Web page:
What to consider when buying a horse
PUBLISHED: 10:11 21 March 2017 | UPDATED: 13:50 21 March 2017
Thinking of buying a horse or pony? Susanna Ballinger MRCVS, managing partner and head vet at Rossdales Hertfordshire, gives her advice
Spring will soon be here and there’s no better way to enjoy the beautiful Hertfordshire countryside than on horseback. Owning a horse is a long-term commitment, involving hard work, but it is also incredibly rewarding. Horses are wonderfully loyal, responsive and intelligent and give so much back to their owner. Before you buy a horse, there are some important fundamentals to consider.
Where will you keep it?
If you are going to take care of your horse yourself, you will need to visit it at least twice every day. Do make sure your yard is within easy reach, whatever the weather. Is help available when you are away on holiday or ill? Do you want good hacking on site or a school in which to work the horse? Do you want individual daily turnout for a few hours or 24 hours? It’s so important to take time to choose the right yard for your horse, your riding needs and for you.
What sort of horse?
Deciding what type of horse you want is not as straightforward as it sounds. Seek advice from riding instructors and friends, preferably people who know your riding experience and ability – nothing is worse than over-horsing yourself as it will turn out to be demoralising and miserable for both you and the horse! After research, set your budget and do your best to stick to it.
Having decided between a weekend Hertfordshire hack, a serious competition horse or a good all-rounder, put the word out that you are looking, as many of the best horses are never advertised for sale. Look online, in magazines and on notice boards in tack shops. Read ads carefully and don’t be shy about asking searching questions of the seller. Importantly, do ask why they are selling. If everything still sounds good, take a knowledgeable horsey friend along with you to a viewing.
First impressions of a horse or pony’s temperament are important. Is it settled and quiet or is it fractious? Is its body condition good? Are there sweat marks which could indicate it has been exercised in anticipation of your visit?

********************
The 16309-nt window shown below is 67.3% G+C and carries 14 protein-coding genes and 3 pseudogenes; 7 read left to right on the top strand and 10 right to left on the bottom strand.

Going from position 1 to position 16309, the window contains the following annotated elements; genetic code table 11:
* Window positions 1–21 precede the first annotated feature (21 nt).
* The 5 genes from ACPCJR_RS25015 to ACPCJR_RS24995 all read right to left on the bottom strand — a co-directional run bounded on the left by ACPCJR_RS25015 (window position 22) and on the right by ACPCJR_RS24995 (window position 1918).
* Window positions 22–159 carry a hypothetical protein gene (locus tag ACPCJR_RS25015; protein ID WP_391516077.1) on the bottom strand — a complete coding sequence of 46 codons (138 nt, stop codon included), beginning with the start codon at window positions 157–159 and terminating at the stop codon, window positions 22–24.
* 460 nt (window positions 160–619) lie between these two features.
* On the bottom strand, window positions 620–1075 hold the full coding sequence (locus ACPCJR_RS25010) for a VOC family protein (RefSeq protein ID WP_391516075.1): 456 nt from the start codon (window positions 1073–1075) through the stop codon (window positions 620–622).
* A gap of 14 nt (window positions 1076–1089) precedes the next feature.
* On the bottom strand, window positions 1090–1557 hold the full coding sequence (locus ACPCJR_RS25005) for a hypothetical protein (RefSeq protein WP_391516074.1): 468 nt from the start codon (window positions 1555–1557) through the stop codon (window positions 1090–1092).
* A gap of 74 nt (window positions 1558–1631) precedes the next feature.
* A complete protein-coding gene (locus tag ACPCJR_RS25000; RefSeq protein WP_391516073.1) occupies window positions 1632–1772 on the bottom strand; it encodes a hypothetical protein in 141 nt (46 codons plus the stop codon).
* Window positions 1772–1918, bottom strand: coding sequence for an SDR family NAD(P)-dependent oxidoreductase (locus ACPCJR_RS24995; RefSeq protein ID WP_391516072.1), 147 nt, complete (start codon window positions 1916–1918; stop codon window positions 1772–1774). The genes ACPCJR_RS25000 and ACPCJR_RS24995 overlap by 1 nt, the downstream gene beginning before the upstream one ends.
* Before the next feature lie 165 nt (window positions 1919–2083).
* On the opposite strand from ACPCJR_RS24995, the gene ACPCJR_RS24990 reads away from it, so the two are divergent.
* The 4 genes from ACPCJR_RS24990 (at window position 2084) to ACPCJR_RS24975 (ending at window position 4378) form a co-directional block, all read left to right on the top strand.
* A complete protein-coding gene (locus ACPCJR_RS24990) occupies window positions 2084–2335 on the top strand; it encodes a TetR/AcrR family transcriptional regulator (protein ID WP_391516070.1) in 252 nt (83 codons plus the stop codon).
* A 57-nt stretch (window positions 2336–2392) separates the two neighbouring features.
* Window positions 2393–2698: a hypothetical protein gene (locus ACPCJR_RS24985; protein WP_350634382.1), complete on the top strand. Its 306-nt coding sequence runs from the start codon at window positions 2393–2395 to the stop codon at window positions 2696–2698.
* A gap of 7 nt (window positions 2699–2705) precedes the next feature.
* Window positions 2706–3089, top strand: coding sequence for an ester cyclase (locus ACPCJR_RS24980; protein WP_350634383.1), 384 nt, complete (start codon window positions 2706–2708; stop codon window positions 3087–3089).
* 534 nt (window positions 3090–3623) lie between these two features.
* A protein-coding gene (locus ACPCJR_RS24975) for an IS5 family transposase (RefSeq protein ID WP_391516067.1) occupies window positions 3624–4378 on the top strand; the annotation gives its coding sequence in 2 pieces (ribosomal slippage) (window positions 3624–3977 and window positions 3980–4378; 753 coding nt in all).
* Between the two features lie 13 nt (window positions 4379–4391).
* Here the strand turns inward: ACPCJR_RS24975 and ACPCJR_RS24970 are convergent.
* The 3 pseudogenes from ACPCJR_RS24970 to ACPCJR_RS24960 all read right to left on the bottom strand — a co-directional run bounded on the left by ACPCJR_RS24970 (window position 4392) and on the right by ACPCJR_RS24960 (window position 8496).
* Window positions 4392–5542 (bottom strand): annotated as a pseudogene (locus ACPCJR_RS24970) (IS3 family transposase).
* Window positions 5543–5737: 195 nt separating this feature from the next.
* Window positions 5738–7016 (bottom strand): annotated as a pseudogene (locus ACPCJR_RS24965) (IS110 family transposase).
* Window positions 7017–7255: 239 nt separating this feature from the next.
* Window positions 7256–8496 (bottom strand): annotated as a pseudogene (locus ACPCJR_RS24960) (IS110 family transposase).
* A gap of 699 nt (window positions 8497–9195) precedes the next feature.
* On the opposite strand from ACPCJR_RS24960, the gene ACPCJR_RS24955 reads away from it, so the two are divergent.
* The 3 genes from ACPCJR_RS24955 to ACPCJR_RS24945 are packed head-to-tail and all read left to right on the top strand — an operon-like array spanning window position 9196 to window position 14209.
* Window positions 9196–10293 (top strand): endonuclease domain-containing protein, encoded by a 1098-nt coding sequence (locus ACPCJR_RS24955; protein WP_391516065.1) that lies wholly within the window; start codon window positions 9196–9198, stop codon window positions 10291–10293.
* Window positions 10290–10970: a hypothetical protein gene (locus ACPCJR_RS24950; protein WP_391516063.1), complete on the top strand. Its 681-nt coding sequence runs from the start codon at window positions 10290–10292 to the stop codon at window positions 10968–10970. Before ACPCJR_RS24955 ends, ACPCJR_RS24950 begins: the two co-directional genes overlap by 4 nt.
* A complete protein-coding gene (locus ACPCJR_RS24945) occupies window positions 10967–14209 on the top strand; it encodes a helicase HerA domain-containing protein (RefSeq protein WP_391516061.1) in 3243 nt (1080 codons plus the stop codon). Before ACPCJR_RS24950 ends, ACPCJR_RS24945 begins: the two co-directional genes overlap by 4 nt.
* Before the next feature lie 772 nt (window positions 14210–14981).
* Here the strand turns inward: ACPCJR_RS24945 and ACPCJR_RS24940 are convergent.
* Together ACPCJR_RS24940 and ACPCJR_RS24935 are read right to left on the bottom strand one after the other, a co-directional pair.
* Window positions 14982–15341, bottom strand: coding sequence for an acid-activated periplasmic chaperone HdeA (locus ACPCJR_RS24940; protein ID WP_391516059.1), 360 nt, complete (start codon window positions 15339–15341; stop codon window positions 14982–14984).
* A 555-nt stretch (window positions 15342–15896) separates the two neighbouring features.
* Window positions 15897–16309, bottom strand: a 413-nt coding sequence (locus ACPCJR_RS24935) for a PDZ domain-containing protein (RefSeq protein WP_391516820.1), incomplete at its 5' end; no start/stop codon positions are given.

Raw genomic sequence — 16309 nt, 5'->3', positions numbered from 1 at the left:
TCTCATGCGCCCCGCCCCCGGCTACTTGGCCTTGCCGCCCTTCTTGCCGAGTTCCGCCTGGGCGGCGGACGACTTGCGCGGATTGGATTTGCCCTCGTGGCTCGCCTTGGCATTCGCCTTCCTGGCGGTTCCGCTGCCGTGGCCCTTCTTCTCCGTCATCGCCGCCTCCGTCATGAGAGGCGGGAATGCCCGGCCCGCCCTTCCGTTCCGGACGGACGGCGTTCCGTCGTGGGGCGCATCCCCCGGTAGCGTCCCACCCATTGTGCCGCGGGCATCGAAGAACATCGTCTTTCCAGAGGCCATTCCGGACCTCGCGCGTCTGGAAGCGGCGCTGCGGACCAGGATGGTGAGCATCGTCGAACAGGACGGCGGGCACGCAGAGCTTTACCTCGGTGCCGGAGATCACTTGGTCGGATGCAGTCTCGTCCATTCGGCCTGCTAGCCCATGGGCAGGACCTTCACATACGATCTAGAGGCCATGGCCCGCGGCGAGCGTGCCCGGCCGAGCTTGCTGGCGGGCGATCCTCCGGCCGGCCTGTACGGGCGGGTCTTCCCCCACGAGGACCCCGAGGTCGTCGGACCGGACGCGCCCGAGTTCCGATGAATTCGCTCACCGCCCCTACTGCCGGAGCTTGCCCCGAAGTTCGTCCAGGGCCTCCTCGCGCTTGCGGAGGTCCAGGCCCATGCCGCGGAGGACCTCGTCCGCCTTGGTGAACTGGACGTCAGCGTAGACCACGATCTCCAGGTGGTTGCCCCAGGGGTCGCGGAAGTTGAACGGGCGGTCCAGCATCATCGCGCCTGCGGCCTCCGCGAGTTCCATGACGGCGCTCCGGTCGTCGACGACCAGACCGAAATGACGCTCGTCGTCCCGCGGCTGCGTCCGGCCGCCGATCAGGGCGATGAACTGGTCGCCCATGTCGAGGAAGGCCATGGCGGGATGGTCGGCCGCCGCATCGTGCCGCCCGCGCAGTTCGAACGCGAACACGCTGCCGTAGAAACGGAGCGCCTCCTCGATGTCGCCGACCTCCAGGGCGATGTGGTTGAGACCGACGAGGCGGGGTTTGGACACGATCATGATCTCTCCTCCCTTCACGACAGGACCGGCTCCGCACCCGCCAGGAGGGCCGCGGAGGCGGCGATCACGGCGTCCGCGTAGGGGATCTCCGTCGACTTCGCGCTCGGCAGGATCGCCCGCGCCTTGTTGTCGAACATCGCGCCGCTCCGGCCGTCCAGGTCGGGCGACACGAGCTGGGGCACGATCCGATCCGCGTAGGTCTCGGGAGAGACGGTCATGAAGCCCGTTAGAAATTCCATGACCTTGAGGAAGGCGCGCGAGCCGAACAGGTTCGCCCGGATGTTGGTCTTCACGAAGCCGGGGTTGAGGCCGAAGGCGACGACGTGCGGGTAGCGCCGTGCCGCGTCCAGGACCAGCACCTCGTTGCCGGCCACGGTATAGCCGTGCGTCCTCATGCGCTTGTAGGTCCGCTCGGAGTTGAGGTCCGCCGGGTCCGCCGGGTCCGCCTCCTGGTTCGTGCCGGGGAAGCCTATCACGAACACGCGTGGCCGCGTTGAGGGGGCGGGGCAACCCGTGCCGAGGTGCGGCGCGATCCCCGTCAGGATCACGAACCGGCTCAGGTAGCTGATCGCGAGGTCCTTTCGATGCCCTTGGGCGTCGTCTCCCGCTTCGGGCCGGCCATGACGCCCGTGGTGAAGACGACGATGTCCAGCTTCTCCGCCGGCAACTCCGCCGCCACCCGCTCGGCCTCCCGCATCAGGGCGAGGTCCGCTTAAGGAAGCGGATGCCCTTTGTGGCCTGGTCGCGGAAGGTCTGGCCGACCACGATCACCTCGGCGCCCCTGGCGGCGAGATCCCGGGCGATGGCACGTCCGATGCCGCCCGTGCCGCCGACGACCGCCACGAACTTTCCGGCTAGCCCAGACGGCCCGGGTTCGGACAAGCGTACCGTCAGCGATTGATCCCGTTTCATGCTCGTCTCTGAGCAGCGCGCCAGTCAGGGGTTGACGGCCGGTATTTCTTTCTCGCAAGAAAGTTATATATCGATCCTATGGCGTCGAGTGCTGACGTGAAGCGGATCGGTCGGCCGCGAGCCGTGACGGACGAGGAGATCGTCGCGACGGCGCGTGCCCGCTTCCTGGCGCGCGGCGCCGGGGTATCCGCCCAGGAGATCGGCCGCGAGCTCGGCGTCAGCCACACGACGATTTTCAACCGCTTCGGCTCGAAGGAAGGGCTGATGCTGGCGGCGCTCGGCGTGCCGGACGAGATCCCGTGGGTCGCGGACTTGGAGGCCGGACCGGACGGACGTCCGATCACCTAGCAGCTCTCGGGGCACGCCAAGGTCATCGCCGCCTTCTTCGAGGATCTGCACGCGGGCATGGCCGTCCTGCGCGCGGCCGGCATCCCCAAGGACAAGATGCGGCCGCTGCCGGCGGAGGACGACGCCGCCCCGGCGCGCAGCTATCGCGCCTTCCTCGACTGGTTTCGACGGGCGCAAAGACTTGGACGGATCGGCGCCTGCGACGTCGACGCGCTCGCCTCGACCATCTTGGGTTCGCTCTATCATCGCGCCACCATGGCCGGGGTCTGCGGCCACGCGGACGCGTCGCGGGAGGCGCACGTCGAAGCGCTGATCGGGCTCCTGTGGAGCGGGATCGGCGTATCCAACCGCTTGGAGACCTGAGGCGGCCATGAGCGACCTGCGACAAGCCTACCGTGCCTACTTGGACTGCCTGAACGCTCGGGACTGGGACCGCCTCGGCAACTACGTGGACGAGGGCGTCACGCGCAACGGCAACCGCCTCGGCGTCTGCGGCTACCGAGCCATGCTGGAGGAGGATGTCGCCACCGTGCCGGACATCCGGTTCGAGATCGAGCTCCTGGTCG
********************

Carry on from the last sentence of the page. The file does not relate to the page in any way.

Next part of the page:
If possible, tack up the horse yourself; certainly watch closely as somebody else does. The horse’s manners and reactions to being tacked up can be a bit of a giveaway.
Have the horse walked and trotted in a straight line, watching its movement and action closely. If anything looks wrong, ask the seller about it. Unless you are a confident, experienced rider, ask the seller to ride the horse first before taking the reins yourself. Do return and view the horse on different occasions, at different times of day.
Check the animal’s legally-required passport is up-to-date. Many horses are microchipped, usually on the left side of the neck, and a scanner is needed to read these.
You’ll probably buy your horse from a dealer or from a private seller. Either way, ensure any verbal agreements are supported in writing and don’t allow the seller to pressure you into a decision. If they do, something’s not right, so walk away!
Once a fair price has been negotiated for your chosen horse, put down a deposit and be sure to obtain a receipt for it. This may seem obvious, but in the excitement of the moment these things are easily overlooked.
Before you hand over your money
Arrange for a veterinary surgeon of your choice to give the horse a thorough pre-purchase examination, or vetting. In a five-stage vetting the horse is inspected at rest in the stable, and then assessed for flexion and lameness. It is then lunged in a school and on a hard standing. In the important ridden phase, the horse will be walked, trotted and cantered, with heart rate and respiration measured. Finally, the horse is untacked and rested in the stable before being trotted up and assessed once again.
It isn’t mandatory to have a pre-purchase examination. However, the vet’s findings may allow for further negotiation on price. Importantly, listen to your vet and walk away if the horse isn’t sound or suitable.
The horse in its new home
Once you’ve got your horse home, take time to get to know your new friend. Allow them to settle in the yard, to get to know you and the other horses. Remember, owning a horse is fun and rewarding and if this is not the case, seek advice from experienced friends, instructors and your equine veterinary surgeon.
Many people insure their horses, both for public liability and veterinary fees. There are lots of different types of policy available so find the one that is right for you.
Susanna Ballinger and her team of veterinary surgeons conduct pre-purchase examinations for all types of horses and ponies throughout Hertfordshire and as far afield as continental Europe. See rossdalesherts.com